A123 Inks Deal to Develop Battery Cells for GM Electric Car
A123 Systems just landed a promising deal with General Motors to co-develop the battery cell for the automaker’s Chevrolet Volt line of electric cars and other vehicles. GM Vice Chairman Bob Lutz made the announcement yesterday during a speech in Michigan.
Under the deal, Watertown, MA-based A123 will co-develop the lithium-ion battery for GM’s E-Flex electric vehicle architecture (on which the Volt is based). The companies are not disclosing the exact terms of the arrangement. But, says Ric Fulop, an A123 founder and vice president of business development, “It’s a significant deal…We are working together with GM to develop a very special product for the Volt.”
The stakes are growing in the market for alternatively fueled cars. So far, GM and most other automakers have been left in the dust by Toyota, maker of the popular Prius gas-electric hybrid. In an attempt to catch up, GM is racing to offer cars that rely mainly on electricity for power (a conventional engine serves as backup when battery power is not being tapped) and whose batteries can be charged by plugging them into a standard outlet. GM first demonstrated its E-Flex electric vehicle architecture in the Chevy Volt concept car (pictured above) unveiled earlier this year, and Lutz said in his speech that GM hopes to offer a car based on the Volt technology by late 2010.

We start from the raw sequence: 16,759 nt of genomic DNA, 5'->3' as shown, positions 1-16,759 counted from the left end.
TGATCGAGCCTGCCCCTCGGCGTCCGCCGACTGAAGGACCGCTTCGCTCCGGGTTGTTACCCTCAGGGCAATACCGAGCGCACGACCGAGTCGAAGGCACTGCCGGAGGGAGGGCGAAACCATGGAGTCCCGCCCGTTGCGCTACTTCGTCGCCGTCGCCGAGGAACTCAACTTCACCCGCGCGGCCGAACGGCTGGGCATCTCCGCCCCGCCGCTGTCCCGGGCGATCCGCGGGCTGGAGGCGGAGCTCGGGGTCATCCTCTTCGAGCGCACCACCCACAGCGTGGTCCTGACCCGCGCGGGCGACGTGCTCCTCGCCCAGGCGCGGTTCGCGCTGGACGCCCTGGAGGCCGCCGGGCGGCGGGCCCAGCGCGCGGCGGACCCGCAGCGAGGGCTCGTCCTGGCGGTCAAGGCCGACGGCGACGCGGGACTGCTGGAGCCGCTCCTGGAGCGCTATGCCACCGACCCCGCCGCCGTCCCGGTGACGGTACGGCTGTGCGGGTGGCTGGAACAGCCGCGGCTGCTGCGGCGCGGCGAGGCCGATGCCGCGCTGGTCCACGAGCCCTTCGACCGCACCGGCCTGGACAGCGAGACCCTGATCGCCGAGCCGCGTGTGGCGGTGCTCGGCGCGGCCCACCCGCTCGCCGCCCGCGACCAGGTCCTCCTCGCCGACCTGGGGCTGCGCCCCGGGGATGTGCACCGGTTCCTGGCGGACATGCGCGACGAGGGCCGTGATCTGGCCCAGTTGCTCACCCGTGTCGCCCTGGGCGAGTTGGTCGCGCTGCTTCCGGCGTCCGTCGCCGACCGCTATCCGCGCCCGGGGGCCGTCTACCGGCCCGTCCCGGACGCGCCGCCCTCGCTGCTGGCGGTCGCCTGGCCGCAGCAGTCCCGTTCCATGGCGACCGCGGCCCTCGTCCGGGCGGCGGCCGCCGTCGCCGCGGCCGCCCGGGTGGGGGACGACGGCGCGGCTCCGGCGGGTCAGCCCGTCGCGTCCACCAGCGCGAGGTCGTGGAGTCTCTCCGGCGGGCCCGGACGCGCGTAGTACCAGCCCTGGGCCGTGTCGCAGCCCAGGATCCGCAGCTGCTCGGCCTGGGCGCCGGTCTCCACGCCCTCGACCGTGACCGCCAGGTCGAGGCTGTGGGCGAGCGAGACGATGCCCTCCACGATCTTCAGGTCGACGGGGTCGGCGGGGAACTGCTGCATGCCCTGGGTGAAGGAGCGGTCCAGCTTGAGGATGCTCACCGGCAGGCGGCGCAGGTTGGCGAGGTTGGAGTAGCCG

An affordable, safe, high-powered, long-lasting lithium-ion battery is key to GM’s plans. Developing such batteries is the forte of A123, whose technology is based on a nanoscale material developed at MIT. “It’s much safer chemistry, and it has much better life than first-generation lithium ion,” says Fulop. “These batteries last better than 10 years, over 7000 cycles of use.” The company already makes batteries for products such as power tools and jet-engine starters, he notes. “We’re now focused on batteries to help drive the electrification of transportation.”
A123 is one of the most talked-about energy companies in the Boston area. Founded in 2001, it has more than 500 employees—half of whom have been added this year—and reports raising more than $100 million in private financing. Its investor list includes General Electric, MIT, North Bridge Venture Partners, Procter and Gamble, Motorola, Qualcomm, Sequoia Capital, and YankeeTek, among others. Chair of the board is Sycamore Networks founder Desh Deshpande. Board observers include noted venture capitalist Michael Moritz of Sequoia, an early backer of Google and Yahoo.
Some other good news for GM and presumably A123: Lutz’s announcement came on the same day that the Wall Street Journal reported that Toyota was being forced to delay the launch of a new line of hybrids that tap lithium-ion battery technology.
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